Sharmeen Obaid-Chinoy is a double Academy Award-winning film-maker and the creator of HOME1947 at MIF17, marking 70 years since the partition of British India. Obaid-Chinoy’s most recent film, The Girl in the River, provoked Pakistan’s Prime Minister to declare ‘there is no honour in honour killing’. ‘That,’ she says, ‘is the power of film.’ Angelina Jolie has said of Obaid-Chinoy’s work that she gives ‘voice to those who cannot be heard, she celebrates the strength and resilience of those fighting against seemingly insurmountable odds — and winning.’ Obaid-Chinoy joined us to talk about the remarkable HOME1947 and what motivates her fearless campaigning. Obaid-Chinoy was in conversation with acclaimed broadcaster and historian David Olusoga.
Lubaina Himid, who has created the unique set for Interdependence, gave an illustrated talk on art, power, black history and identity. Born in Zanzibar and based in Britain, Himid is an artist and educator who was a leader in the British Black Arts Movement of the 1980s, a pivotal decade for British culture and politics. Following shows this year in Oxford, Spike Island, Bristol, and Nottingham, Himid has been nominated for this year’s Turner Prize.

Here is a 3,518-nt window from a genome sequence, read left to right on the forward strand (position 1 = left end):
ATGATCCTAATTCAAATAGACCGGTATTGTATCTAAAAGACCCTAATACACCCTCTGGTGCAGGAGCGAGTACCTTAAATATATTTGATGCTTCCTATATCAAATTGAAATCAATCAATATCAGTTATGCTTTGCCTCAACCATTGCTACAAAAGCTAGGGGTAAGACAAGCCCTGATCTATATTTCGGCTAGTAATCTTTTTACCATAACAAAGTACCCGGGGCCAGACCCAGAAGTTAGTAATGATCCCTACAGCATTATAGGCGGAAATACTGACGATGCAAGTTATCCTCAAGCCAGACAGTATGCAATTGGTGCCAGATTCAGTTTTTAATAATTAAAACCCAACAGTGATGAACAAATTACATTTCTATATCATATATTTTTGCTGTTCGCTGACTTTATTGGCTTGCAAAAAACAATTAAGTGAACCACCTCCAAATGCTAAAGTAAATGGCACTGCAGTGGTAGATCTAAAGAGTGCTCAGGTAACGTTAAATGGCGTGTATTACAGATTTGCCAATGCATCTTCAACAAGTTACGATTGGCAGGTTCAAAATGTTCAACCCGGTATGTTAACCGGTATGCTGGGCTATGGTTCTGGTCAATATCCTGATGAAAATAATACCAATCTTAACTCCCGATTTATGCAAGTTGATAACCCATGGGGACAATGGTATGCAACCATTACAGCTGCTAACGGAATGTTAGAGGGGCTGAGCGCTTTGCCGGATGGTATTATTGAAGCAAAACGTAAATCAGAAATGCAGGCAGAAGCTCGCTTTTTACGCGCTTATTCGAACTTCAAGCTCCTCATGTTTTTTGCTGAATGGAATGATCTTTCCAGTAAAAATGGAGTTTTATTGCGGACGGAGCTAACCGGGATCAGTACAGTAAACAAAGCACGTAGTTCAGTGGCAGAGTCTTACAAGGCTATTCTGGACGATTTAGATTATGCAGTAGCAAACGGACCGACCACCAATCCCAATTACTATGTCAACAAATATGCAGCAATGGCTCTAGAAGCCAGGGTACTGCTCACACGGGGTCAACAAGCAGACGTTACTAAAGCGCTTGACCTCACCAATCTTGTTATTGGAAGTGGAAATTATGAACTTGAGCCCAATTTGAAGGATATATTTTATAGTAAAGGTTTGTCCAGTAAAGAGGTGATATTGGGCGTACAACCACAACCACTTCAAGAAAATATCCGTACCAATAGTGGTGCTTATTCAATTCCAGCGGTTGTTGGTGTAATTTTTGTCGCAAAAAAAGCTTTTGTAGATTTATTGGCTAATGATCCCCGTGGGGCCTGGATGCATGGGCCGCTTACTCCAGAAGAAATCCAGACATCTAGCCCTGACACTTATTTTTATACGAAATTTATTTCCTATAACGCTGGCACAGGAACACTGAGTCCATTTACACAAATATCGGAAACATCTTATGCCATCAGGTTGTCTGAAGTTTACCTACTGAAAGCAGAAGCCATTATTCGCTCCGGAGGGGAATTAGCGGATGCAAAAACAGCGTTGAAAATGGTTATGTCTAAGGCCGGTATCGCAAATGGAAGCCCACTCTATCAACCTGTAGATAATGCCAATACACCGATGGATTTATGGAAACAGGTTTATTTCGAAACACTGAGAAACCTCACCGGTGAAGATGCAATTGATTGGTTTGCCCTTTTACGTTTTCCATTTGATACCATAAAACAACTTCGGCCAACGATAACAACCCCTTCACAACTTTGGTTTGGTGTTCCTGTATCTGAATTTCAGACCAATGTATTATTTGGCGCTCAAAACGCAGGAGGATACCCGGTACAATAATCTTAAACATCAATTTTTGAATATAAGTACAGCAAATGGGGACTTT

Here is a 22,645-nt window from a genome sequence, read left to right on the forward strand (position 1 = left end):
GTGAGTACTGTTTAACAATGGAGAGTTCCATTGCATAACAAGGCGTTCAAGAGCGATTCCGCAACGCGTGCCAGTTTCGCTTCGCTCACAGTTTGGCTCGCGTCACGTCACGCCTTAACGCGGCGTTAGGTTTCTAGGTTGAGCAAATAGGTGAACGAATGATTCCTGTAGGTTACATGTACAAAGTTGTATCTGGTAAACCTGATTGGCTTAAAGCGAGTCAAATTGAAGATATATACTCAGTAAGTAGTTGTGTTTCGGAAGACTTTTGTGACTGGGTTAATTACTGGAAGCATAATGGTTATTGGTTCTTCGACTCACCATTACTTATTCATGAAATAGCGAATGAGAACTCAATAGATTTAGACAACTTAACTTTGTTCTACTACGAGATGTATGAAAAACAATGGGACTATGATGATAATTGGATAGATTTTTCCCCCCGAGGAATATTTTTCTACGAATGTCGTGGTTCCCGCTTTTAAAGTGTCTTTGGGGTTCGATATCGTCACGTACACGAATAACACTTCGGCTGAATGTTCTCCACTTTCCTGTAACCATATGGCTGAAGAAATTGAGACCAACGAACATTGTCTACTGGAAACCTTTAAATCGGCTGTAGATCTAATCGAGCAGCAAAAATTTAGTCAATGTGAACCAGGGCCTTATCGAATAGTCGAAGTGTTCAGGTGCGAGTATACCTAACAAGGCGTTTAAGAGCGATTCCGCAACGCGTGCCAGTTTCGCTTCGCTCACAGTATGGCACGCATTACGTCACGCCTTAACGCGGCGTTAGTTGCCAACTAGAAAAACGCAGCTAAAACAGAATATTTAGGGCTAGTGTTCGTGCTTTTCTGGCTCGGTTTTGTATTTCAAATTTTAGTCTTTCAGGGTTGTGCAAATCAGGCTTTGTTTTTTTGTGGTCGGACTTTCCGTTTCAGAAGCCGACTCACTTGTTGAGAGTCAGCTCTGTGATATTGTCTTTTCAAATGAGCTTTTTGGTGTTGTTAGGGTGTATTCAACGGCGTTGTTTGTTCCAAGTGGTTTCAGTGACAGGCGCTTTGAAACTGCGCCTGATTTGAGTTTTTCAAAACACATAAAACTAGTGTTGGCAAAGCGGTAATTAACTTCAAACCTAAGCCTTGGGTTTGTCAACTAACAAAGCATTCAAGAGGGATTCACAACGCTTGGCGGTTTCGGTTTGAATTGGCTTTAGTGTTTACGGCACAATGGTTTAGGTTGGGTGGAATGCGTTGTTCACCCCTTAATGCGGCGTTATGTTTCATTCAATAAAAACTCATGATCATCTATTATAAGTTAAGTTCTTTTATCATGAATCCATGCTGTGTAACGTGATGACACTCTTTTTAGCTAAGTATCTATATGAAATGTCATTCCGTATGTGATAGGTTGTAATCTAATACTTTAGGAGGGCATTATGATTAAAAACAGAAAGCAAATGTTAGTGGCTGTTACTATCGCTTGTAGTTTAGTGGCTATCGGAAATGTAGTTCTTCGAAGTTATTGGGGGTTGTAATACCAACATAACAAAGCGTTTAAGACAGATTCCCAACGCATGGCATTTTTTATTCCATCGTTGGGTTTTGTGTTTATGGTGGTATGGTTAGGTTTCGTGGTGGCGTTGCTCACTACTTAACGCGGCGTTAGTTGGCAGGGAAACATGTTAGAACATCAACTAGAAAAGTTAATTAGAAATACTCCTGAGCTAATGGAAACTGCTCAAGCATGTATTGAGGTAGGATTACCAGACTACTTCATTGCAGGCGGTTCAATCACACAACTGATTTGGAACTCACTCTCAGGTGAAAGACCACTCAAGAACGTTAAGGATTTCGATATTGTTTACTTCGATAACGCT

Bad Language, the multi-award-winning, Manchester-based live literature team, and FutureEverything, the award-winning lab for digital culture, joined forces to ask ‘What Can We Demand of the Digital Age?’ This special literature event explored the relationship between power and digital culture at a time when we need to reinvent the role of narrative to suit our rapidly evolving, technologically mediated society. With contributions from Andrew O’Hagan, the acclaimed author and journalist; Deanna Rodger, a leading spoken-word artist and the curator of Come Rhyme With Me, and anthropologist and author of The Divide Jason Hickel.
We Need to Talk About Power was part of Interdependence: We Need to Talk, six themed sessions of provocative conversation and new ideas staged every Saturday during MIF17.